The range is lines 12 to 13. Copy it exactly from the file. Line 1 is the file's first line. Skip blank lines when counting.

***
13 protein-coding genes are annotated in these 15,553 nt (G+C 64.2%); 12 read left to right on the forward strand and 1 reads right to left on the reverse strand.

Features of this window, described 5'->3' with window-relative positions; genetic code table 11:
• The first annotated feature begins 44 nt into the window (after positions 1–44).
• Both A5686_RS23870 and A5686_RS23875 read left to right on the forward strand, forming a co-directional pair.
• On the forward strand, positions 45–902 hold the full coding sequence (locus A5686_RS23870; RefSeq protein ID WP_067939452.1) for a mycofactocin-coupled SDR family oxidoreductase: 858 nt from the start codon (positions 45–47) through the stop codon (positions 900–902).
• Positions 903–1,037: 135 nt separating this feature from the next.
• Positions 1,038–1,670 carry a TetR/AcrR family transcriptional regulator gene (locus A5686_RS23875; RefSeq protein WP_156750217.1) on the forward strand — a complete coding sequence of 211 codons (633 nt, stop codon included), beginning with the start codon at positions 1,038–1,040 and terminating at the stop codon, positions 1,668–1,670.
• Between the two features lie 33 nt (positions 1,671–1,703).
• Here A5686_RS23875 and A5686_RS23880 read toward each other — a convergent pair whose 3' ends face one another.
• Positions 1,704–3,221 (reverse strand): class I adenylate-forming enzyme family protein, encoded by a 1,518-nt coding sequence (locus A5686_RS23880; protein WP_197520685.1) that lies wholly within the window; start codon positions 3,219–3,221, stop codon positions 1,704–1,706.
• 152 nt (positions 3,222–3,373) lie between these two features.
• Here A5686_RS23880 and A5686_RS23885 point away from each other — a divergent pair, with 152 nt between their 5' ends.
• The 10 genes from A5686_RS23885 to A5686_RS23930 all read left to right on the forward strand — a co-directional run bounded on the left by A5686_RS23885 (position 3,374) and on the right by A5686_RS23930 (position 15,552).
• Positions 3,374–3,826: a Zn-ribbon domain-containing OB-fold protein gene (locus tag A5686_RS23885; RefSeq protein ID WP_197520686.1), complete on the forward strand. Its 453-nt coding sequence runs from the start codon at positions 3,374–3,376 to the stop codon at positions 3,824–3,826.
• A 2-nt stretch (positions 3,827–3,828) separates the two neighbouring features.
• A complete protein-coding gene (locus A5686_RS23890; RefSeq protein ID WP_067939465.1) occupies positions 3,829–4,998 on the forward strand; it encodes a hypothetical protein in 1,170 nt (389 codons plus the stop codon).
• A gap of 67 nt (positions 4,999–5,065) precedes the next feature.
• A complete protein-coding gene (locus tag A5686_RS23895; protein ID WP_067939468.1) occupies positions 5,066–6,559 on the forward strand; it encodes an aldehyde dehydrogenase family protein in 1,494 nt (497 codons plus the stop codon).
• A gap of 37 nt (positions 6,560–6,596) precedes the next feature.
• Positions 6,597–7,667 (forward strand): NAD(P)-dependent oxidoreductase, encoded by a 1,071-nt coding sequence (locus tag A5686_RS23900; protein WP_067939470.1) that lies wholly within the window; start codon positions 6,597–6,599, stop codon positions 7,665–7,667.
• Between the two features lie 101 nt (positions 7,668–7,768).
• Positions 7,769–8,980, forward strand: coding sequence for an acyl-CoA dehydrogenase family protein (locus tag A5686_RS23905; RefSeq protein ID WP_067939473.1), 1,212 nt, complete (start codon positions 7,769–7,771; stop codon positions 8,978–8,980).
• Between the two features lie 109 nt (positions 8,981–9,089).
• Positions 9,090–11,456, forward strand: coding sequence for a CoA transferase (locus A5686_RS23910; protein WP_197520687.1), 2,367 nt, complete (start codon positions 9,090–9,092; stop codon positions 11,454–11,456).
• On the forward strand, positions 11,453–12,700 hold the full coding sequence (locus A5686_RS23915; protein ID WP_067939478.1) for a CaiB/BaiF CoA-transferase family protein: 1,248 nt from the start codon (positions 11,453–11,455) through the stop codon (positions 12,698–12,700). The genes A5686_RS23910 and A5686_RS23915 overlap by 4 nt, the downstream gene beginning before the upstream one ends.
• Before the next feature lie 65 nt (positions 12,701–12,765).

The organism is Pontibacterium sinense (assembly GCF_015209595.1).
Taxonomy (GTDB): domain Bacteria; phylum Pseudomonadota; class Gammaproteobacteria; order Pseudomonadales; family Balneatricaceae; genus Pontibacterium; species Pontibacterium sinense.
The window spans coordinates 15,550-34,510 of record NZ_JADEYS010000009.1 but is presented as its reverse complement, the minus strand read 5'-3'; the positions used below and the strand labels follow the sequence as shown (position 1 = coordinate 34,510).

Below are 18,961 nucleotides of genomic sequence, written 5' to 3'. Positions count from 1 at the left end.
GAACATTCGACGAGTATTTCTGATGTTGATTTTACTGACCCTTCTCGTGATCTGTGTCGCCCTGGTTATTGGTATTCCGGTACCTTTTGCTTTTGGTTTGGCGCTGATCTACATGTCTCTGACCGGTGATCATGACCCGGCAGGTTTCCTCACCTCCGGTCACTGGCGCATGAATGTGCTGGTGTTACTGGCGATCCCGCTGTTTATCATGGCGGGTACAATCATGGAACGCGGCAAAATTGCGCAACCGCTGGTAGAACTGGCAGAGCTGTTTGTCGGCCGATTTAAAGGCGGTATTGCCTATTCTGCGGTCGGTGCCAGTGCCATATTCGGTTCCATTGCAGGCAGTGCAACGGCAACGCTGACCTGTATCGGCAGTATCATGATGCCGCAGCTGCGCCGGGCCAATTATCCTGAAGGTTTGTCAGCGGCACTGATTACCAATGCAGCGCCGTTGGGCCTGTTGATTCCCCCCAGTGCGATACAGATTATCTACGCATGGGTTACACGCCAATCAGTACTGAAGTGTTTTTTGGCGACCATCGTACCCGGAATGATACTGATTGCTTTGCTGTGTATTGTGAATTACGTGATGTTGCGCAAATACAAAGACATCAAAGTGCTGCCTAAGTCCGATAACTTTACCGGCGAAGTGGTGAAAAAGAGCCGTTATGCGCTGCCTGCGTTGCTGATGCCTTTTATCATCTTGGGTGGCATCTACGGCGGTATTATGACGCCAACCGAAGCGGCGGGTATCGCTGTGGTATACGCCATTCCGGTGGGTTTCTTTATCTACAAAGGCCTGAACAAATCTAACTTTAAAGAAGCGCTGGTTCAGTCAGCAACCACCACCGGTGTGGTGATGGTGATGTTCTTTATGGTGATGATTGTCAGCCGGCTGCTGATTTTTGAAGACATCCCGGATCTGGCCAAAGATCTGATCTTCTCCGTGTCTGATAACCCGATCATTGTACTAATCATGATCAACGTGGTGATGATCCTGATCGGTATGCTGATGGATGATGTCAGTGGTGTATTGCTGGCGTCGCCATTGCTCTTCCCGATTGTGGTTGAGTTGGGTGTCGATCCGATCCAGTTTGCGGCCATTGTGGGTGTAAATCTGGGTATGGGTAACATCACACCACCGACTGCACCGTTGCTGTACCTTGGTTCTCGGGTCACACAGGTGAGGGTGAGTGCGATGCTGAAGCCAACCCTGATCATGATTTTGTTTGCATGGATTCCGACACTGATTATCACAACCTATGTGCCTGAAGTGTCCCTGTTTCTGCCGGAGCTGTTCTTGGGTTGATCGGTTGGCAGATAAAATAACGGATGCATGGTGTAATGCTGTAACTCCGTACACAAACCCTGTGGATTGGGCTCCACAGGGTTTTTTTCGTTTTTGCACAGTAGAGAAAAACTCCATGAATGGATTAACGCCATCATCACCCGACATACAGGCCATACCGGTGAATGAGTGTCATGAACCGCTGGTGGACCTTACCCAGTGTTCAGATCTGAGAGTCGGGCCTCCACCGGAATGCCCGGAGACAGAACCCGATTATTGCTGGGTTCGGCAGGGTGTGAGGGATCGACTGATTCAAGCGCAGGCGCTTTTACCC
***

• Here A5686_RS23880 and A5686_RS23885 point away from each other — a divergent pair, with 152 nt between their 5' ends.
• The 10 genes from A5686_RS23885 to A5686_RS23930 all read left to right on the forward strand — a co-directional run bounded on the left by A5686_RS23885 (position 3,374) and on the right by A5686_RS23930 (position 15,552).